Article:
- Automatic percentage of resale of token distributed to artist’s wallet
- Issues token signifying ownership
Certificate of authenticity
- Embedded on the blockchain
- Embeds IPFS location hash
- Embeds file hash
- ERC-721 token
- Token contains metadata pointing to the other information
- Ipfs hash
- COA hash
- File hash
- Token could be eventually used for access to file through wallet viewer
- Wallet viewer
- Manages user identity on the system, by tokens, enables access to the work
- Complex modular licensing schemes
The goal of the distributed art object framework is to provide a technological and legally enforceable context for non-fungible digital cultural assets. This solution could begin to address the problem of perpetual storage, therefore enhancing the distribution of digital art, video and other time based media, and to provide a basic rubric for the buying, selling, collecting and licensing of digital media art.
The distributed art object could be defined as a specific digital file, group of files, set of instructions, documentation, or iteration of media file, set of code, connected assets in accordance with set of instructions left by the artist. Because digital media is subject to rapid obsolescence, part of the distributed object must account for what the parameters of the work are, so that it can be modified and updated over time. In other words, the artistic work must be defined in the contract so that its boundaries are known for reconstructing the work for future exhibitions when the entire technology underpinning the work has likely changed.
In addition, a smart contract will be used to define each work and the rules for it’s display and distribution (a license), and based on the smart contract attribution metadata, we will issue a blockchain based certificate of authenticity for each artwork. This organization of files, metadata, contract and token define what we call a distributed art object. It is in this way we solidify a non fungible asset in what is otherwise an ephemeral medium.
By using the distributed object framework, we can encode behaviors into the object that creates new, flexible forms of ownership, distribution of ownership, and value.
What is the Utility?
The function of the Distributed Object is that it is a digital asset that can move seamlessly between distribution, viewership and provenance frameworks. This means that the object is not bound to one service or platform in order to legitimize its existence. The current paradigm for assets purchase in video games, or digital art purchased on platforms, is that the objects are dependant on the platform from which they were purchased. The distributed object does away with those boundaries by creating digital assets which can be seen and modified independent of what system they are in. In this sense, the object, not stored in any specified server, whose meta data can be accessed by anyone capable of looking at the blockchain, can then be bought and sold through any number of services and marketplaces.
The distributed object framework is an agnostic system consisting of a set of tools that substantiates a digital file, set of files, instructions, relationships and ownership. It is the confluence of these separate components that enables the distributed object to exist. The distributed object cannot exist without all of these components working together. The distributed object is a digital asset given materiality.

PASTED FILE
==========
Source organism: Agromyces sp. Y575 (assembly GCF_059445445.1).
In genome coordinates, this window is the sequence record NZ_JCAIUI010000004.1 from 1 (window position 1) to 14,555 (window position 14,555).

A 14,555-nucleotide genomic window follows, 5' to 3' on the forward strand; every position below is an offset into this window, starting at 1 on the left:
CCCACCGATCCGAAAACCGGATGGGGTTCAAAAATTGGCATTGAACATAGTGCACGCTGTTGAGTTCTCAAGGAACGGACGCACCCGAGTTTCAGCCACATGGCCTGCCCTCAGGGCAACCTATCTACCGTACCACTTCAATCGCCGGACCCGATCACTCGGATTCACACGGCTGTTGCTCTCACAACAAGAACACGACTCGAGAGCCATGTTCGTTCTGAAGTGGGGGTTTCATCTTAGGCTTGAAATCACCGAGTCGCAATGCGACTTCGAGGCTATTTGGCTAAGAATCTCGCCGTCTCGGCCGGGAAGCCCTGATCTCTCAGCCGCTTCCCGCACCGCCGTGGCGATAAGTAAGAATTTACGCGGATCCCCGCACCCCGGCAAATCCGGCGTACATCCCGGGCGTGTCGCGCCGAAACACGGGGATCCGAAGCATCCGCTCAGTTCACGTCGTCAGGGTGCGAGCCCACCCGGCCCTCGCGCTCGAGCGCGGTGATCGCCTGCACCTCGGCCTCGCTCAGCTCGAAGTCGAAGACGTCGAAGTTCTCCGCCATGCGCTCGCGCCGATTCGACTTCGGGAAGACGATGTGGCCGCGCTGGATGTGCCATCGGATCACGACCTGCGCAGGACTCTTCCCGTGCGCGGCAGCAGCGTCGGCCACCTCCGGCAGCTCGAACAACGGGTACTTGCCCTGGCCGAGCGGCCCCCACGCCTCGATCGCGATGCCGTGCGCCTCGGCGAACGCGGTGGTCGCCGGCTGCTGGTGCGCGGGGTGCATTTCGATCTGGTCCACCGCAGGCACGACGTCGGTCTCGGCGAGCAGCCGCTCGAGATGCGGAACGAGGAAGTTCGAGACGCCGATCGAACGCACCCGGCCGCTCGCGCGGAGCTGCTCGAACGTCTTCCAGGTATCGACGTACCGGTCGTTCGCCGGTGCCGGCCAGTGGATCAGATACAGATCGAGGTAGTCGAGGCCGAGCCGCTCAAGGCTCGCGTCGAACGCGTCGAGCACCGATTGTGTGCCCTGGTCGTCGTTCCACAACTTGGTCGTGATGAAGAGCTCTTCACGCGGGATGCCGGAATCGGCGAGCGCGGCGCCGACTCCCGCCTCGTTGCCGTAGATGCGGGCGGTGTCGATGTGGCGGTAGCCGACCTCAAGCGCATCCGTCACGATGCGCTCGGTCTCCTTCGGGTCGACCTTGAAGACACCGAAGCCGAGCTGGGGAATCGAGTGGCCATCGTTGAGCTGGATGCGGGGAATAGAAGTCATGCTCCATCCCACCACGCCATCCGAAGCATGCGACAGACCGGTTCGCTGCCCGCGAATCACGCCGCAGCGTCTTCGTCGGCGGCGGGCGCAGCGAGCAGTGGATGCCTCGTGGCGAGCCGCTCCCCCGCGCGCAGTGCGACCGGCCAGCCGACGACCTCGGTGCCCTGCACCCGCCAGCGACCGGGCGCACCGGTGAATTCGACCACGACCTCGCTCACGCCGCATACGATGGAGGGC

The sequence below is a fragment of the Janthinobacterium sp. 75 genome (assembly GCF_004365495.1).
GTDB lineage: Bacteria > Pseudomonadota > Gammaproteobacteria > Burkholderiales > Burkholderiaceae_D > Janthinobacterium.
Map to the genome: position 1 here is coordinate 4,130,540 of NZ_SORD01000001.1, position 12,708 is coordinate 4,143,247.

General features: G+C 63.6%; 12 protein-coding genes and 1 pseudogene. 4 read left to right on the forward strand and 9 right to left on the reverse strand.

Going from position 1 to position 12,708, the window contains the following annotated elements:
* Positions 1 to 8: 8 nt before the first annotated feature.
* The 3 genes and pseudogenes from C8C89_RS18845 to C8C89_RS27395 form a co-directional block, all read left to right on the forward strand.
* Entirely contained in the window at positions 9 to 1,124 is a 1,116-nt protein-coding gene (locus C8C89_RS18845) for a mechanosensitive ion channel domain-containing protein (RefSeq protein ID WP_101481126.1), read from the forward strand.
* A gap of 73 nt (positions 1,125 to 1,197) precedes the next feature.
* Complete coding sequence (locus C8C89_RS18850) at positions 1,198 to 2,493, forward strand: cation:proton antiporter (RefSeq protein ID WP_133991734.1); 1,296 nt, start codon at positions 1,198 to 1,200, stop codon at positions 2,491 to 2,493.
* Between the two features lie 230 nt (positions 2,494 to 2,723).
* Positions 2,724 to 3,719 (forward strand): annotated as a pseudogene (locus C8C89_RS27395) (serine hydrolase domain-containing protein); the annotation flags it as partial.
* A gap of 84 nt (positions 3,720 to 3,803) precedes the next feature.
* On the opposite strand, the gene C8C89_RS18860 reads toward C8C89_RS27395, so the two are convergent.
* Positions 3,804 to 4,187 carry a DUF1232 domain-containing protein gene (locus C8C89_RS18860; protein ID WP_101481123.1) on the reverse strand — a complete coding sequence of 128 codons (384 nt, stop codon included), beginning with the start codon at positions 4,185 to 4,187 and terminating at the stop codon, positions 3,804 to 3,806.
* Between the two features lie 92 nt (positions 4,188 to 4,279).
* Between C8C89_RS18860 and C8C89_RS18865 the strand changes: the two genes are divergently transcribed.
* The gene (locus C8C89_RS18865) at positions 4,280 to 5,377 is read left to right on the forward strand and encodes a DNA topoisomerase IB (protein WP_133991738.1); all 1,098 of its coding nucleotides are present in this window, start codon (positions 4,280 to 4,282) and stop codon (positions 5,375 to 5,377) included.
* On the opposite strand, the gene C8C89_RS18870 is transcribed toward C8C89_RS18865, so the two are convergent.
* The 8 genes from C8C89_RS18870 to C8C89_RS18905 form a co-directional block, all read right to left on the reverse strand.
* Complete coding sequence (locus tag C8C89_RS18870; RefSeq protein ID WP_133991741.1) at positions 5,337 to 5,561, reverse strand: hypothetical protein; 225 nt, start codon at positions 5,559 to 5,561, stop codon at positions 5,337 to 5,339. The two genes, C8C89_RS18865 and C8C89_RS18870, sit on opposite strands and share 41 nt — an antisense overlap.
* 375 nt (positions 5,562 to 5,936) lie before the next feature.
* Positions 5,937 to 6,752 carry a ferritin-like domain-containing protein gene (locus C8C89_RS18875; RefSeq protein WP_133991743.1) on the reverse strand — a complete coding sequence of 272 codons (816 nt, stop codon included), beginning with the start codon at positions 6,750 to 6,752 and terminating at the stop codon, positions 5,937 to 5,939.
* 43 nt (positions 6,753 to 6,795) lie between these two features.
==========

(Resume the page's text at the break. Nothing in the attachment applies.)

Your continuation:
What is the Blockchain?
An in depth explanation of the blockchain is beyond the scope of this paper. There are multiple types and versions of blockchains that all serve different functions and have different capabilities.
The basic premise of a blockchain, such as bitcoin, is that a peer to peer network of computers maintains a ledger that is spread across all of the nodes as a “block.” When a user goes to make a transaction, the transaction broadcasts itself to the network and is recorded on the ledger. Once a transaction occurs, it cannot be erased from the blockchain. This creates a “chain” of blocks over time. The accuracy of the ledger is maintained by the computers on the network performing complex equations in exchange for small amounts of the bitcoin currency. This is known as the proof of work algorithm, which maintains consensus on the network. By consensus we mean that all transactions and account balances are agreed upon because all parties are constantly checking to make sure that the math is perfect. This is known as a “trustless” system.
The second generation of blockchains such as Ethereum, can run automatically executing programs, known as smart contracts. In the same way that all of the computers are working together to maintain the ledger, they can also work together to execute programs. Smart contracts manage and negotiate the transference of value based on specific criteria being met. User A agrees to pay user B a certain amount of money if X conditions are met. When X conditions are met, the smart contract releases the money from user A to user B.
A smart contract can also be used to form a DAO, or Distributed Autonomous Organization. A DAO is an organization that functions as an automated legal framework. There can be shareholders and consumers, but it largely eliminates the need for certain types of administration.
Smart contracts are primarily used to mediate value between people. Because the system is programmable, the nature of currency, and exchange can be accessed and reprogrammed in many different ways.
Through this stack of technical and legal protocols, the digital object is given “thingness,” or individuated existence as an object. The ontology of the digital file changes, from that which is infinitely replicable, to that which is given unique instantiation. This is made possible through hashing, a process whereby a file is converted into a sequence of characters given its properties, and the same file will hash differently in time and space.